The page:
Mobile players race ahead with 5G plans



TECHNOLOGY companies are losing no time after the world’s biggest smartphone trade show to ensure their plans to seize on fifth generation (5G) telecommunications opportunities are realised over the coming months.

The 2018 edition of the Mobile World Congress ended on March 1, drawing a record number of more than 107,000 visitors from 205 countries and territories. More than 2,400 firms showcased cutting-edge products and services across 120,000 net square metres of exhibition and hospitality space at Fira Gran Via in Barcelona, compared with more than 2,300 last year, according to Global System for Mobile Communications (GSMA), the global body of telecommunications groups.

John Hoffman, chief executive of GSMA Ltd, said the event had had been another big success. More than 55 per cent of the attendees held senior positions, including over 7,700 top executives, up from more than 6,100 CEOs last year, he said.

“We are not focused on necessarily having the biggest event – we continually strive to convene the right audience and deliver a high-quality experience across all aspects of programmes and events,” he said.

 “We are gratified with the number of senior-level attendees, particularly the number of CEOs, as well as the continued strong attendance of government ministers and regulators.”

Plans and prospects for 5G have been talk of the town over the past week, as the industry kept a close watch on the four-day event. There, industry leaders unveiled their ambitious plans for global leadership in 5G networks.

Huawei Technologies, a Chinese information and communications technology giant, has invested over US$600 million in its research and development activities for 5G alone. It aims for worldwide commercialisation of its 5G services and products over the next three years.

“Over the years, we have worked with many of you [firms in the mobile industry]to advance 3G, 4G – and now 5G and other ICT technologies so that more people can get connected and enjoy better services,” said Ken Hu, rotating and acting CEO at Huawei.

The firm has connected more than a third of the world’s population, he said.

“I am proud of what we have achieved, but the mobile industry is evolving. It will soon become the cornerstone of a fully connected, intelligent world, and we still have a lot of work to do,” Hu said during an awards ceremony at the event.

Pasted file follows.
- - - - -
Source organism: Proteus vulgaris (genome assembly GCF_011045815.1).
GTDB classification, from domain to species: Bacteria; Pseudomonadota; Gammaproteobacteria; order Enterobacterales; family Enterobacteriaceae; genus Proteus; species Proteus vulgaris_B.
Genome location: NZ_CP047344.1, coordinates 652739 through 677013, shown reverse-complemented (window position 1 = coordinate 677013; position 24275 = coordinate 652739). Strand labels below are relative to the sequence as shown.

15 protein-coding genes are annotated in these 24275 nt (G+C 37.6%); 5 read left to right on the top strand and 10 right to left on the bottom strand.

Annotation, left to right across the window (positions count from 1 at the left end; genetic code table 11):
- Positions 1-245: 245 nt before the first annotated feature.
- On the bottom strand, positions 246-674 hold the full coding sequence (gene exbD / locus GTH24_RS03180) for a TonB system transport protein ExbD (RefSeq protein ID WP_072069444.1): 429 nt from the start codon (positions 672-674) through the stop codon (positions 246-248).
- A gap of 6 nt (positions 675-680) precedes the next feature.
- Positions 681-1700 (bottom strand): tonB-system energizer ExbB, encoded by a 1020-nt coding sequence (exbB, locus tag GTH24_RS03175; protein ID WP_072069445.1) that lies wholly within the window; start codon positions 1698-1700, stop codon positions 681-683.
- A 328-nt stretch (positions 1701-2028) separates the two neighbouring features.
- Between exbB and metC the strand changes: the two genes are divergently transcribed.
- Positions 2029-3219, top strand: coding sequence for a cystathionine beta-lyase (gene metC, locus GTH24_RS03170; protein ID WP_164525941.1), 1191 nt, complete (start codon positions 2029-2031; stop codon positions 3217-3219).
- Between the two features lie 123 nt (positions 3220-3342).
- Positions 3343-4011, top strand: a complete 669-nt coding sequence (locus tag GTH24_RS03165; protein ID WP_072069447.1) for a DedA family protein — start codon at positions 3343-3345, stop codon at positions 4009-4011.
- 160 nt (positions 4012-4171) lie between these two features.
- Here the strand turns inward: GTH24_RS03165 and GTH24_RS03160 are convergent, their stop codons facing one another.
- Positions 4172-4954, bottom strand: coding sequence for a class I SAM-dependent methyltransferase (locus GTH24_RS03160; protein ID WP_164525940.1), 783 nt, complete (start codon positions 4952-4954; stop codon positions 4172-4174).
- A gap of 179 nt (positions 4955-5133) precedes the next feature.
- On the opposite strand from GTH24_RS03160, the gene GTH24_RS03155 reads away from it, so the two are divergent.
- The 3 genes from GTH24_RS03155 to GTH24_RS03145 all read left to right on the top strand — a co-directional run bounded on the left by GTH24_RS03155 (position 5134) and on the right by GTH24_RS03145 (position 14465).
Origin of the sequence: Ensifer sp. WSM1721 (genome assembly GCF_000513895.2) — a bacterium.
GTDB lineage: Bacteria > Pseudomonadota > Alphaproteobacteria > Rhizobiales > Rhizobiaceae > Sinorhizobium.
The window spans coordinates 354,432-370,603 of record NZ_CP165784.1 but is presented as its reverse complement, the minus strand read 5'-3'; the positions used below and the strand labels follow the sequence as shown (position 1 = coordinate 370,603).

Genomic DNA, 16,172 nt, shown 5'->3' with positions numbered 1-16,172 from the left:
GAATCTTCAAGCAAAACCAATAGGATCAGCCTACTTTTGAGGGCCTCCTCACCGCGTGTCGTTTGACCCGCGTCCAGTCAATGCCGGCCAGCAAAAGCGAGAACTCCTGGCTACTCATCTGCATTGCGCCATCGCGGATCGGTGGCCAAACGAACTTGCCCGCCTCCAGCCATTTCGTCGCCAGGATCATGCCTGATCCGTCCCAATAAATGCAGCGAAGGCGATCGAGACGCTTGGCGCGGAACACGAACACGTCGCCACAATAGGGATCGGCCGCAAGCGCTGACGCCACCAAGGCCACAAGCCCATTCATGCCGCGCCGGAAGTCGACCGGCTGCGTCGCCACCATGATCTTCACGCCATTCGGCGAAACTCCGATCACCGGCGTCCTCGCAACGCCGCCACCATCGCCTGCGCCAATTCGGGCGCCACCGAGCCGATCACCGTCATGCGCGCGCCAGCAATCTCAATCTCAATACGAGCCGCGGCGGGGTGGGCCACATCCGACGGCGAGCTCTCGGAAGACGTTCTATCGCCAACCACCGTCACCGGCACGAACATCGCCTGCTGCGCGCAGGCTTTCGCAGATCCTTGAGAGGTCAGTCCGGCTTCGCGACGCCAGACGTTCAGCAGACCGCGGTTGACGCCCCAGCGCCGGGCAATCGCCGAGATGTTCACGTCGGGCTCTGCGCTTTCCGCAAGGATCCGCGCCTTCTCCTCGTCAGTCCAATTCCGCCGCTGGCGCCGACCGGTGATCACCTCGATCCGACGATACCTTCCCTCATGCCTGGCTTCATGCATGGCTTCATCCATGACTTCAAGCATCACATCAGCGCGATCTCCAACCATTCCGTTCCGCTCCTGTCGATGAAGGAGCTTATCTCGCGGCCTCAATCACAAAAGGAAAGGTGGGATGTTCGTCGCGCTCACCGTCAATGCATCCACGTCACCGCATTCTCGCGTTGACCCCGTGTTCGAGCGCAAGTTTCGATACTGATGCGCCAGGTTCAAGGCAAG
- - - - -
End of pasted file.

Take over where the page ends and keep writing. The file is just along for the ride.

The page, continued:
Huawei released a range of 5G wireless product services at the trade show. The products support all 5G frequency bands and cover different types of sites to suit deployment needs in diverse scenarios.

It also launched its 5G customer-premises equipment (CPE), the world’s first commercial terminal device.

The 5G development is seen as becoming more critical in Thailand, as it may change the way Thais communicate, how they live and the even the structure of the national economy. In this regard, Huawei has teamed up with the country’s National Broadcasting and Telecommunications Commission to complete the first demonstration of 5G utility equipment in Thailand last week.

At the show, T-Mobile announced it would begin building out 5G across 30 cities this year, with Los Angeles, New York, Las Vegas, and Dallas to have the service by 2019.

Qatar-based telecom operator Ooredoo Group says it is racing ahead on the path to 5G, as the world’s first to have 5G New Radio with commercial equipment suitable for business customers. The firm plans to roll out 5G across the Middle East, North Africa, and Southeast Asia in the near future.

Waleed Al-Sayed, deputy group chief executive at Ooredoo, said the firm would continue to expand the footprint of 5G by using its 5G spectrum at 3.5 GHz. He said its 5G commercial service experience would bring to life smart cities and smart stadiums in Qatar.

Borje Ekholm, president and chief executive at Ericsson, declared its 5G open for business during the event. The firm opened a 5G design centre in Austin, Texas, and introduced new radio products for Massive MIMO and network services that eased its journey to 5G.

“Just this year, we completed our 5G platform, which comprises the 5G core, radio and transport portfolios, together with OSS, BSS, network services and security,” he said.

“We added 5G commercial software for radio and core networks to enable operators to launch 5G from the fourth quarter of this year.”

Ekholm said 5G is moving into the commercial phase after many years of work with standards and technology. To date, the firm has signed 38 memorandums of understanding with service providers for trials.

The Nation
Republished with permission from The Nation

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